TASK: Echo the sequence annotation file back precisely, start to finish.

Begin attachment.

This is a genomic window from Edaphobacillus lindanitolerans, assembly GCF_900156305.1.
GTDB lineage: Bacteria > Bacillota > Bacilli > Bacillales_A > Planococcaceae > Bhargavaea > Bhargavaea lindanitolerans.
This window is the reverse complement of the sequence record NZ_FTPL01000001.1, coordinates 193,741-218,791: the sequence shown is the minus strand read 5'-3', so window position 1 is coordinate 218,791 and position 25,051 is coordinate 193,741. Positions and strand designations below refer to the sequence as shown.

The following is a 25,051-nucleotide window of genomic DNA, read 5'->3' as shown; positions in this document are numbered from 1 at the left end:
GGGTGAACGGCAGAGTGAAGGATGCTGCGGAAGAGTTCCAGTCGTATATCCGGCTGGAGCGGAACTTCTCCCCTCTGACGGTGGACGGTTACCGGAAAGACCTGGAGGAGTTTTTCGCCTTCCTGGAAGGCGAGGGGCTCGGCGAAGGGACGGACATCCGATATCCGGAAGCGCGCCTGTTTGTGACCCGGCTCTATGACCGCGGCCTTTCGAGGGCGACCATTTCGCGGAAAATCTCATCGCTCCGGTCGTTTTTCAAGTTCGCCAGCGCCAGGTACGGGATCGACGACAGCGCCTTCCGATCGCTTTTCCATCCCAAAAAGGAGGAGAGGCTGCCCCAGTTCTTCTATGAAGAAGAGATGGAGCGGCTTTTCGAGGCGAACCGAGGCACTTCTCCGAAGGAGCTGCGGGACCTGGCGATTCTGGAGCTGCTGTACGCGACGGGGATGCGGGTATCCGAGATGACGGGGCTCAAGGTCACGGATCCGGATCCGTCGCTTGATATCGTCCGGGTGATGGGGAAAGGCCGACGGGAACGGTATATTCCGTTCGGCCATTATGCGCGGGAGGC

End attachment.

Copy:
This is a genomic window from Edaphobacillus lindanitolerans, assembly GCF_900156305.1.
GTDB lineage: Bacteria > Bacillota > Bacilli > Bacillales_A > Planococcaceae > Bhargavaea > Bhargavaea lindanitolerans.
This window is the reverse complement of the sequence record NZ_FTPL01000001.1, coordinates 193,741-218,791: the sequence shown is the minus strand read 5'-3', so window position 1 is coordinate 218,791 and position 25,051 is coordinate 193,741. Positions and strand designations below refer to the sequence as shown.

The following is a 25,051-nucleotide window of genomic DNA, read 5'->3' as shown; positions in this document are numbered from 1 at the left end:
GGGTGAACGGCAGAGTGAAGGATGCTGCGGAAGAGTTCCAGTCGTATATCCGGCTGGAGCGGAACTTCTCCCCTCTGACGGTGGACGGTTACCGGAAAGACCTGGAGGAGTTTTTCGCCTTCCTGGAAGGCGAGGGGCTCGGCGAAGGGACGGACATCCGATATCCGGAAGCGCGCCTGTTTGTGACCCGGCTCTATGACCGCGGCCTTTCGAGGGCGACCATTTCGCGGAAAATCTCATCGCTCCGGTCGTTTTTCAAGTTCGCCAGCGCCAGGTACGGGATCGACGACAGCGCCTTCCGATCGCTTTTCCATCCCAAAAAGGAGGAGAGGCTGCCCCAGTTCTTCTATGAAGAAGAGATGGAGCGGCTTTTCGAGGCGAACCGAGGCACTTCTCCGAAGGAGCTGCGGGACCTGGCGATTCTGGAGCTGCTGTACGCGACGGGGATGCGGGTATCCGAGATGACGGGGCTCAAGGTCACGGATCCGGATCCGTCGCTTGATATCGTCCGGGTGATGGGGAAAGGCCGACGGGAACGGTATATTCCGTTCGGCCATTATGCGCGGGAGGC